The People's Tribune

John B. Henderson Bust Enters The Next Phase

An ancient method is being used to make sure a statue honoring one of Louisiana’s most famous people lasts long into the future.

The clay bust of 13th Amendment author John Brooks Henderson is going through the “lost wax” casting process on its way to dedication ceremonies at 3:30 p.m. on June 30.

The process dates back more than 5,000 years and is being used by the Chesterfield foundry that is doing the work. Louisiana artist John Stoeckley designed the sculpture and is seeing it through each stage of development.

“There are a number of steps in this process,” Stoeckley explained. “First, the surface of my sculpture was coated with a latex coating. That latex mold was removed. Into that mold a surface of molten wax is applied in layers to build up a quarter-inch thick skin of wax.”

The next step “is a process of dipping the wax shell into a plaster bath,” he said. “This step is repeated until the wax replica has a substantial shell of plaster coating both sides of the wax.”

After the plaster hardens, the mold is placed in an oven. The wax melts and leaves a plaster cavity into which molten bronze is poured. While it sounds like things would be just about finished, Stoeckley said that’s hardly the case.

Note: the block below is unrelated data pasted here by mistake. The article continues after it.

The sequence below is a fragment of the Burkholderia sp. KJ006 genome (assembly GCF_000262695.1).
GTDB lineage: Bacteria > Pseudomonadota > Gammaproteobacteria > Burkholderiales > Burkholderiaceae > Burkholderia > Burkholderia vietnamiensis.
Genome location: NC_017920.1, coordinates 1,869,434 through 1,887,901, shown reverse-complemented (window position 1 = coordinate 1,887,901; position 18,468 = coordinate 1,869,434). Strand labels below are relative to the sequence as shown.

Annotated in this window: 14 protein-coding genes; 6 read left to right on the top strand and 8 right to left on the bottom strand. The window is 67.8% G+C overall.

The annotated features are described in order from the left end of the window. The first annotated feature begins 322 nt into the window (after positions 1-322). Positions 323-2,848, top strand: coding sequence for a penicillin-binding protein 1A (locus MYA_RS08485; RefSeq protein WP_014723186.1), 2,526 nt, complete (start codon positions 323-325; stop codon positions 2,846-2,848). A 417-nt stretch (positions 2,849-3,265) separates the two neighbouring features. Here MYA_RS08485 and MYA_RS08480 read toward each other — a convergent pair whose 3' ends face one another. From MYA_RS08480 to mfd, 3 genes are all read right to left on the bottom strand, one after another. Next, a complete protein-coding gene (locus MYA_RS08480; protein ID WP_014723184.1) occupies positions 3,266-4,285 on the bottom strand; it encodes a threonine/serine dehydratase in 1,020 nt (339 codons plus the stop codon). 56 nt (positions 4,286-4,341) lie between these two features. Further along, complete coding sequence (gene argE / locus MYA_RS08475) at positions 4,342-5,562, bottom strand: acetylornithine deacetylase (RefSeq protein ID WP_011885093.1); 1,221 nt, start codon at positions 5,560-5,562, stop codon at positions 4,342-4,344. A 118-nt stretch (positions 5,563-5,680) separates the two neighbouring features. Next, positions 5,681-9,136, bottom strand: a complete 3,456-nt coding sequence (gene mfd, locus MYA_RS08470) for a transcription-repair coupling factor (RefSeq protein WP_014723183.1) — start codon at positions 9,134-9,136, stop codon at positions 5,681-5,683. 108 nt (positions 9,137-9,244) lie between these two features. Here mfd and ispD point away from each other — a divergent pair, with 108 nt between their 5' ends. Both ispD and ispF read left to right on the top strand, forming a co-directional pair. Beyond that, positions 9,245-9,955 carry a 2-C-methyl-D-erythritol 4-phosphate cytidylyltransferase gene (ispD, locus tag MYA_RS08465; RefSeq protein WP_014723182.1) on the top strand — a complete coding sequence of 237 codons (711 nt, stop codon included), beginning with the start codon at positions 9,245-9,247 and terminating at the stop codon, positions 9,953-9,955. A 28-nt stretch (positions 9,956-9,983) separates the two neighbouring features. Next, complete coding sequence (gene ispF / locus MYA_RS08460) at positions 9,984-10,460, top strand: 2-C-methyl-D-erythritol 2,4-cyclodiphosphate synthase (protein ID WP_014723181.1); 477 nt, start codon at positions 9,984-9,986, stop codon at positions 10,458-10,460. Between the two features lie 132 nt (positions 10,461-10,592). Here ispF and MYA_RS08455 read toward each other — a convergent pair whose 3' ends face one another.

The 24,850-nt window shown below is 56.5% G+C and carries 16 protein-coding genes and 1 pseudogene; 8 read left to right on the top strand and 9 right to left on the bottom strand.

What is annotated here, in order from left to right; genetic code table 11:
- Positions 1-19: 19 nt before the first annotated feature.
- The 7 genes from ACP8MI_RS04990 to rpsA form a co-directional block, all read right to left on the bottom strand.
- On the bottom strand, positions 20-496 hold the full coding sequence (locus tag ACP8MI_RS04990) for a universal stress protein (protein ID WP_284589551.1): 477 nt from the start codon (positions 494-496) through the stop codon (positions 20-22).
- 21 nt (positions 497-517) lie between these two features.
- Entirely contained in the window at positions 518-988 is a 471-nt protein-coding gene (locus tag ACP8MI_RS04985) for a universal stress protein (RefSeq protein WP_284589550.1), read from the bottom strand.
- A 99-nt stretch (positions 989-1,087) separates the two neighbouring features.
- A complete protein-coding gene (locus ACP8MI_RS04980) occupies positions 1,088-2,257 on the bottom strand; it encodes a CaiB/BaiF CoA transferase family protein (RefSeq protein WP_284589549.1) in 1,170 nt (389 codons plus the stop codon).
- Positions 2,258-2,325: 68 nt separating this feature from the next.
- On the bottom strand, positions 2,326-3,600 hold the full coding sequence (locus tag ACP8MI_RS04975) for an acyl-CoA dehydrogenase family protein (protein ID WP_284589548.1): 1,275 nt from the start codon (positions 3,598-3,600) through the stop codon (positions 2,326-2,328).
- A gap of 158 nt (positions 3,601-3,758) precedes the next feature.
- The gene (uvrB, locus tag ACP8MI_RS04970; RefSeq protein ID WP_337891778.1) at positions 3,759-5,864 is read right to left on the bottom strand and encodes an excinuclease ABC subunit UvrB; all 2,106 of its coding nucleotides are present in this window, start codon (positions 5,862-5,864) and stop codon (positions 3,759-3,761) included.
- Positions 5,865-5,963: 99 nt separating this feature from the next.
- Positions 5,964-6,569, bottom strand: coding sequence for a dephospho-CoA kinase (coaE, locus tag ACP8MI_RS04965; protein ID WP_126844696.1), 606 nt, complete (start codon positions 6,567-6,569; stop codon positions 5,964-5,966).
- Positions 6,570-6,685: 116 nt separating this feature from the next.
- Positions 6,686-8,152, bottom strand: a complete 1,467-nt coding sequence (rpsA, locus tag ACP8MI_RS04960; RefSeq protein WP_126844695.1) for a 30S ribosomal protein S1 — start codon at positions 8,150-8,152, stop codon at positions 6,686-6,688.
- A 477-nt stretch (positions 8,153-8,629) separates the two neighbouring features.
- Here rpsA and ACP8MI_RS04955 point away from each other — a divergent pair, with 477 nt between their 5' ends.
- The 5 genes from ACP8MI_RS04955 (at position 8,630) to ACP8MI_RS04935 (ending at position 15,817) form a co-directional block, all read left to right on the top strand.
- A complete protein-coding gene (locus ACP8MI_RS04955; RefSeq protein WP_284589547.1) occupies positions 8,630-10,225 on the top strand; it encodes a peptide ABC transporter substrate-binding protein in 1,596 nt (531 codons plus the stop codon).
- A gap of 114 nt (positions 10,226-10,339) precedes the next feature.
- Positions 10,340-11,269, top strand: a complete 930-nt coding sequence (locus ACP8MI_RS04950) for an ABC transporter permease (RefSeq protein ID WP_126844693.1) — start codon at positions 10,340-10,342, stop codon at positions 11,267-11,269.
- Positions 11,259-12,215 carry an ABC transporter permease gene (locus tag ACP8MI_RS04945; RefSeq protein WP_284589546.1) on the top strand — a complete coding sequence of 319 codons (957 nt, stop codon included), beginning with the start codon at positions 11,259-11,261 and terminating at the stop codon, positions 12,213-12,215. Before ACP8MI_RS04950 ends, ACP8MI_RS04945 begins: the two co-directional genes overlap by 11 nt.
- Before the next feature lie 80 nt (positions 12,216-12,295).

“Much hard work is needed at this point to weld parts together, repair seams, trim scrap bronze and prepare the surface for putting the final patina finish on the sculpture,” he said.

The bronze work should be completed in May. The dedication is scheduled for 3:30 p.m. June 30. The statue’s permanent home will be atop the Mississippi River bluff in Riverview Park, the city-owned land that Henderson and his wife, Mary, deeded to Louisiana in May 1903.

The Louisiana Bicentennial Committee is highlighting Henderson’s accomplishments as part of the city’s 200th anniversary.

Henderson was a native of Virginia who moved with his family to Missouri when he was six years old. By age 10, he was an orphan and his brother and two sisters were split up.

Henderson became a Pike County teacher and then a lawyer before being elected to the state legislature. He served as a Brigadier General in the Union Army at the outbreak of the Civil War.

In 1862, Henderson was appointed a U.S. Senator and within six weeks of arriving in Washington, he began regular meetings with President Abraham Lincoln.

Though a one-time slave owner himself, Henderson in 1864 drafted and introduced the 13th Amendment to the U.S. Constitution outlawing human bondage – the first time the nation’s founding document had been altered in 60 years.

Henderson also was a strong campaigner for women’s voting rights, supported better relations with Native Americans, fought against federal government corruption, was one of only seven Republicans who voted to acquit Democrat President Andrew Johnson of impeachment charges, and played a role in the temperance movement.

While Henderson was a strict constitutionalist, he embraced changes that would lead to a more equitable nation. The maverick served at various times as a Republican and a Democrat, but upset people of all parties.

The sculpture will be placed on a foundation measuring three-by-six feet. Donations to the effort and the bicentennial celebration are welcome. Information about making a contribution may be found at

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